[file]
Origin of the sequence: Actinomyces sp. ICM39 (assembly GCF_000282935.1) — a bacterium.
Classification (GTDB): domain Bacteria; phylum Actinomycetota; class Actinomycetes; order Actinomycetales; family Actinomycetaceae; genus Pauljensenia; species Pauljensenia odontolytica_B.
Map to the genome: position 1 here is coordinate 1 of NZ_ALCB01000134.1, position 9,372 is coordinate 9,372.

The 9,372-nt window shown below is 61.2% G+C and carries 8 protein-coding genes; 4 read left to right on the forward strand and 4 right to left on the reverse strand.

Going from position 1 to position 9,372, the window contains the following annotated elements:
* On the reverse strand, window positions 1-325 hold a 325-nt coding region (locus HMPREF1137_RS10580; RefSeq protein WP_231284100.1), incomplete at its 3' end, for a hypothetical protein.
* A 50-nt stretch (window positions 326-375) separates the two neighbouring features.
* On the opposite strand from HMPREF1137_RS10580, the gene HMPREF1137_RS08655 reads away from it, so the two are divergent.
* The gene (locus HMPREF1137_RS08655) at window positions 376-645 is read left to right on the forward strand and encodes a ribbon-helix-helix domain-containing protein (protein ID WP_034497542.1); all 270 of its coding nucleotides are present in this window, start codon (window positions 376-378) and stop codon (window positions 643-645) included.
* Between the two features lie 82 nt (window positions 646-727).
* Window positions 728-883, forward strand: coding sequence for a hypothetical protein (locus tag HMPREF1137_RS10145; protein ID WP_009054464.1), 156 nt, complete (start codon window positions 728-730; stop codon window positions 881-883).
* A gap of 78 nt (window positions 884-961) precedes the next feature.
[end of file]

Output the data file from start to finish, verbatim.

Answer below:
Origin of the sequence: Actinomyces sp. ICM39 (assembly GCF_000282935.1) — a bacterium.
Classification (GTDB): domain Bacteria; phylum Actinomycetota; class Actinomycetes; order Actinomycetales; family Actinomycetaceae; genus Pauljensenia; species Pauljensenia odontolytica_B.
Map to the genome: position 1 here is coordinate 1 of NZ_ALCB01000134.1, position 9,372 is coordinate 9,372.

The 9,372-nt window shown below is 61.2% G+C and carries 8 protein-coding genes; 4 read left to right on the forward strand and 4 right to left on the reverse strand.

Going from position 1 to position 9,372, the window contains the following annotated elements:
* On the reverse strand, window positions 1-325 hold a 325-nt coding region (locus HMPREF1137_RS10580; RefSeq protein WP_231284100.1), incomplete at its 3' end, for a hypothetical protein.
* A 50-nt stretch (window positions 326-375) separates the two neighbouring features.
* On the opposite strand from HMPREF1137_RS10580, the gene HMPREF1137_RS08655 reads away from it, so the two are divergent.
* The gene (locus HMPREF1137_RS08655) at window positions 376-645 is read left to right on the forward strand and encodes a ribbon-helix-helix domain-containing protein (protein ID WP_034497542.1); all 270 of its coding nucleotides are present in this window, start codon (window positions 376-378) and stop codon (window positions 643-645) included.
* Between the two features lie 82 nt (window positions 646-727).
* Window positions 728-883, forward strand: coding sequence for a hypothetical protein (locus tag HMPREF1137_RS10145; protein ID WP_009054464.1), 156 nt, complete (start codon window positions 728-730; stop codon window positions 881-883).
* A gap of 78 nt (window positions 884-961) precedes the next feature.